If a husband leaves these disagreements unresolved, he will run into a brick wall in his communication with God. God is looking out for my wife. He has her best interest in mind. God wants my wife’s husband to learn his wife’s ways, to honor her worth, to remember her status in the family of God. The penalty for not doing this is a brick wall in his prayer life. Oh, that he would learn!!!   



Who do you hate?

Luke 14:26 If any man come to me, and hate not his father, and mother, and wife, and children, and brethren, and sisters, yea, and his own life also, he cannot be my disciple.

This verse seems hard to assimilate. We know the times that Christ instructed us to love each other as believers as well as our neighbors. However, here we have Christ issuing a warning to followers. If you are coming to Christ for service, your love for Him must be so fervent that all others loves will seem as hatred.

However, most people I have spoken to considering God’s call for the ministry have expressed a concern over how others around them may feel if they respond to God’s call. They say, “Well, I would go but my Dad and Mom…” Or “I would go but my Siblings…” Or “I would go but I wanted to do __________ with my life.” 

Your coming for His service is voluntary. However, there is one requirement: you must love Him more than anyone you know, anything you wanted to do, and anywhere you ever wanted to go! Does this describe your love of Christ? Are you amongst those that will claim your desire to serve him and yet will juggle their life’s loves to keep yourself, your friends, and family happy? Are you amongst those that seek to please your spouse as your chief priority only to abandon Christ?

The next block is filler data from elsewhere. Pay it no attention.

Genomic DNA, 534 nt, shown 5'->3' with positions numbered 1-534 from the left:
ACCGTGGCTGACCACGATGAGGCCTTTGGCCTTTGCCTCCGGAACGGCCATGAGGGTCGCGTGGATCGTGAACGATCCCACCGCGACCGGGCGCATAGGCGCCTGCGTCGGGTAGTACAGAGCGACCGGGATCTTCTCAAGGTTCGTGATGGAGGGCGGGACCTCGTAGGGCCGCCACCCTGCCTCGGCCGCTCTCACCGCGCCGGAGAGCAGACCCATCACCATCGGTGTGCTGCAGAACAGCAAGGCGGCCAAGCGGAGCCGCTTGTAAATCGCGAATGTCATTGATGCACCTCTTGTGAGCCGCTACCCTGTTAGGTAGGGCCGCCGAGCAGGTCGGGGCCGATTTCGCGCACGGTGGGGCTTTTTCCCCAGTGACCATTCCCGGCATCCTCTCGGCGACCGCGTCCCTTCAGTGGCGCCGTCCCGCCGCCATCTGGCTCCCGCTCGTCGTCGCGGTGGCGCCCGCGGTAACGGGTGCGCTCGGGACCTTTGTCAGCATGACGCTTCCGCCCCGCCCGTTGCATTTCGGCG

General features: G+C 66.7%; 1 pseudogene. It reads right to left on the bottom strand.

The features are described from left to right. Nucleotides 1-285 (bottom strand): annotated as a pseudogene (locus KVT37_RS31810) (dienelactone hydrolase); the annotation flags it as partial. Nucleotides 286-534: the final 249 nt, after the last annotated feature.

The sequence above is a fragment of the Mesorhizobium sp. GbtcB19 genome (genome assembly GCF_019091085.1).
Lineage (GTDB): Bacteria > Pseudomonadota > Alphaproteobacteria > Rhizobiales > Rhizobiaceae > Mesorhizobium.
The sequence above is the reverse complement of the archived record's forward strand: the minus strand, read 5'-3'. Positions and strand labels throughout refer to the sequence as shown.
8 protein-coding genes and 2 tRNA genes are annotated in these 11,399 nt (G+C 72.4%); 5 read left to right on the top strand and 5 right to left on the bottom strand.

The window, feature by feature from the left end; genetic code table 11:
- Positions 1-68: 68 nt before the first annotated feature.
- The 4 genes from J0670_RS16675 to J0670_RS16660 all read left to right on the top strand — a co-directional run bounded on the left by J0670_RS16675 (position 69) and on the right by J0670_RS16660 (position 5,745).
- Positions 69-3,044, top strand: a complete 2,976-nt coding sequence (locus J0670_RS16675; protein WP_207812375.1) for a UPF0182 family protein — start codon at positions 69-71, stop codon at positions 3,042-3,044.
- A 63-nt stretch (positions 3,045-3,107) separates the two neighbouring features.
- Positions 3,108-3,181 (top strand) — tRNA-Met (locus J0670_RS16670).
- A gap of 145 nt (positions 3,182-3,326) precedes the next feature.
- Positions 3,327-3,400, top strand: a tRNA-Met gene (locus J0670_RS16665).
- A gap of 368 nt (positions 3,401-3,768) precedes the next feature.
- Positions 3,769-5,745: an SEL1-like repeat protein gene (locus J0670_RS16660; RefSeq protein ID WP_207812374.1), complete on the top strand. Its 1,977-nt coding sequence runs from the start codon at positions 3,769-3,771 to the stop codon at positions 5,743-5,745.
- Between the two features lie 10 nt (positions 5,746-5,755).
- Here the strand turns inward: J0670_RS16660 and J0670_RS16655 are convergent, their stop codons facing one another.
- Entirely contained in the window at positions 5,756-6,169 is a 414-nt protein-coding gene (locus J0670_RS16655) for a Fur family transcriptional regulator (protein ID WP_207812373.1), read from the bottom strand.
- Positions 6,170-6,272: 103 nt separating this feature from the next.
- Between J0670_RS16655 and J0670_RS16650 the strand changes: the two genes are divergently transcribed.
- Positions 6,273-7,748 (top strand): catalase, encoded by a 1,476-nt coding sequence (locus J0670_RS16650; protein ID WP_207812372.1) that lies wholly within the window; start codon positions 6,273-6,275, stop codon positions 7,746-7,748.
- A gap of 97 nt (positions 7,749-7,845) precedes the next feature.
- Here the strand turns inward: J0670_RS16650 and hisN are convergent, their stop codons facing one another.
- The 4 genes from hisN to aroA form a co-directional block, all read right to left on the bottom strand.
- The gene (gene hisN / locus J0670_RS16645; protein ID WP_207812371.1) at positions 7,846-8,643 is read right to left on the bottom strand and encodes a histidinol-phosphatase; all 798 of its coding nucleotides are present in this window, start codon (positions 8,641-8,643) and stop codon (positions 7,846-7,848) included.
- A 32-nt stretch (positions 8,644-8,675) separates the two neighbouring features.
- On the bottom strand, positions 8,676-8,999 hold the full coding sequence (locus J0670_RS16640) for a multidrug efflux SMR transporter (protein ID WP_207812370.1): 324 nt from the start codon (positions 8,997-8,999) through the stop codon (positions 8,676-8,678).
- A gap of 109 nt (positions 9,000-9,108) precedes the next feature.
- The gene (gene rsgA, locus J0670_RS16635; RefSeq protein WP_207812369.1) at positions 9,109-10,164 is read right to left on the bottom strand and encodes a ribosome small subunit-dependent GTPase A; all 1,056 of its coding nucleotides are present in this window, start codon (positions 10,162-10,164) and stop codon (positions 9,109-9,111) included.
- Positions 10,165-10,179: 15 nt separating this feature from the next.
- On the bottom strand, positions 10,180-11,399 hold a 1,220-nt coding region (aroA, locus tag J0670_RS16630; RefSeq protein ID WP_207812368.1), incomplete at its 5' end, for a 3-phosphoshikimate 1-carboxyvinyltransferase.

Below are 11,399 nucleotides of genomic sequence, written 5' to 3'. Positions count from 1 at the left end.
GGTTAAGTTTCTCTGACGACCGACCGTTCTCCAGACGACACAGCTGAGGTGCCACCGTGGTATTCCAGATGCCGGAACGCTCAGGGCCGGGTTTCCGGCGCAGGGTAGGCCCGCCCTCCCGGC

Is your love for Christ so earnest that all other loves can only be valued as hatred? If not, adjust your relationships to people, places, and things so He is your chief love!

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To be Continued…

Hebrews 13:1 Let brotherly love continue.

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"To be continued…" Those words have such a unique meaning for the regular reader of his favorite book series. Just when you get interested in the subject matter, the book ends and is promised to continue in the next release. It is always refreshing when you are able to pick up the next volume in the series and continue right where you left off in the last volume.  

Occasionally, you may pick up the next volume in the series and find it does not pick up exactly where it left off but skips a few major details. Then you find yourself disoriented while you have to read quite a few pages to figure out what is going on in the story. 

Much like the above situation, when we read the book of Christianity written on the pages of some Christian's lives, the chapters on "brotherly love" appear to be missing and it leaves us disoriented. You may know what I mean: you meet a believer and he is supposed to be full of brotherly love and he is not. When he walks away, the phrase, "Brotherly love is not continuing here" comes to your mind.

Our verse today speaks not of a continuation of a book but rather a command for the continuation of brotherly love. Our command is clear: brotherly love must continue. Our loving fellowship with others must leave the believer longing for other Christian fellowship. However, I have met a few believers with whom brotherly love did not continue! It is as if the brotherly love chapters have been removed and brotherly love stopped with them.

The pivotal word in this verse is let. It is been my experience that we seem to be our own obstacle in brotherly love. However, this verse is not merely a good suggestion but rather a command.